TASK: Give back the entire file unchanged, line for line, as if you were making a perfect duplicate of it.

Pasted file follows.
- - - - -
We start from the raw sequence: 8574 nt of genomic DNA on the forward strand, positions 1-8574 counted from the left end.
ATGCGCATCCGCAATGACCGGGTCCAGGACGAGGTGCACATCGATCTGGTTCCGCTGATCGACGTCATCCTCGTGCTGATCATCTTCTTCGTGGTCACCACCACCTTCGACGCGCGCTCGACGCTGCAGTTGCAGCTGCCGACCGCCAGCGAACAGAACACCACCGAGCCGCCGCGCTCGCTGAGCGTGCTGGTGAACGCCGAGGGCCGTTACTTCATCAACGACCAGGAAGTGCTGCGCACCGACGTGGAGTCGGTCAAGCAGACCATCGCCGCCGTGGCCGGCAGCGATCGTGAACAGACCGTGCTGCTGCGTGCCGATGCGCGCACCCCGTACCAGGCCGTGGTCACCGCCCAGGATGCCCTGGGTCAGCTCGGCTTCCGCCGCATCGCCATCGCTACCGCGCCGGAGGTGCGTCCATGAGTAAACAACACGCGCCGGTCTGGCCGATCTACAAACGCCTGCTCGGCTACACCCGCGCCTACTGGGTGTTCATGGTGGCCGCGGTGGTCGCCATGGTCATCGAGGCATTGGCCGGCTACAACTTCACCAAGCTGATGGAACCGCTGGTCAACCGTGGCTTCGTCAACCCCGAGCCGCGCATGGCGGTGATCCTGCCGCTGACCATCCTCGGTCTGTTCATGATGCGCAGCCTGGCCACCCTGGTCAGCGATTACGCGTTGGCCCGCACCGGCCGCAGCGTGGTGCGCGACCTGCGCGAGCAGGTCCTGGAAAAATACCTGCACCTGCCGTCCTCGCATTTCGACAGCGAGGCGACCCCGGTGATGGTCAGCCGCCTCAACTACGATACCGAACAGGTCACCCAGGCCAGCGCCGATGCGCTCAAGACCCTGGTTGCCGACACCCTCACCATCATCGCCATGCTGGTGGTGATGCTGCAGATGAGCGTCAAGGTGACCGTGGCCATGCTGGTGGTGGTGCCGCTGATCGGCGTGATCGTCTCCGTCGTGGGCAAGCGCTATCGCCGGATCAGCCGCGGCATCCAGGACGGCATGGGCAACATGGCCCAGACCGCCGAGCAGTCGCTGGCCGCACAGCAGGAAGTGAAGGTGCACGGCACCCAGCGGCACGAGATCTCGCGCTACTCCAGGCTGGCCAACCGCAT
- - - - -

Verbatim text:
We start from the raw sequence: 8574 nt of genomic DNA on the forward strand, positions 1-8574 counted from the left end.
ATGCGCATCCGCAATGACCGGGTCCAGGACGAGGTGCACATCGATCTGGTTCCGCTGATCGACGTCATCCTCGTGCTGATCATCTTCTTCGTGGTCACCACCACCTTCGACGCGCGCTCGACGCTGCAGTTGCAGCTGCCGACCGCCAGCGAACAGAACACCACCGAGCCGCCGCGCTCGCTGAGCGTGCTGGTGAACGCCGAGGGCCGTTACTTCATCAACGACCAGGAAGTGCTGCGCACCGACGTGGAGTCGGTCAAGCAGACCATCGCCGCCGTGGCCGGCAGCGATCGTGAACAGACCGTGCTGCTGCGTGCCGATGCGCGCACCCCGTACCAGGCCGTGGTCACCGCCCAGGATGCCCTGGGTCAGCTCGGCTTCCGCCGCATCGCCATCGCTACCGCGCCGGAGGTGCGTCCATGAGTAAACAACACGCGCCGGTCTGGCCGATCTACAAACGCCTGCTCGGCTACACCCGCGCCTACTGGGTGTTCATGGTGGCCGCGGTGGTCGCCATGGTCATCGAGGCATTGGCCGGCTACAACTTCACCAAGCTGATGGAACCGCTGGTCAACCGTGGCTTCGTCAACCCCGAGCCGCGCATGGCGGTGATCCTGCCGCTGACCATCCTCGGTCTGTTCATGATGCGCAGCCTGGCCACCCTGGTCAGCGATTACGCGTTGGCCCGCACCGGCCGCAGCGTGGTGCGCGACCTGCGCGAGCAGGTCCTGGAAAAATACCTGCACCTGCCGTCCTCGCATTTCGACAGCGAGGCGACCCCGGTGATGGTCAGCCGCCTCAACTACGATACCGAACAGGTCACCCAGGCCAGCGCCGATGCGCTCAAGACCCTGGTTGCCGACACCCTCACCATCATCGCCATGCTGGTGGTGATGCTGCAGATGAGCGTCAAGGTGACCGTGGCCATGCTGGTGGTGGTGCCGCTGATCGGCGTGATCGTCTCCGTCGTGGGCAAGCGCTATCGCCGGATCAGCCGCGGCATCCAGGACGGCATGGGCAACATGGCCCAGACCGCCGAGCAGTCGCTGGCCGCACAGCAGGAAGTGAAGGTGCACGGCACCCAGCGGCACGAGATCTCGCGCTACTCCAGGCTGGCCAACCGCAT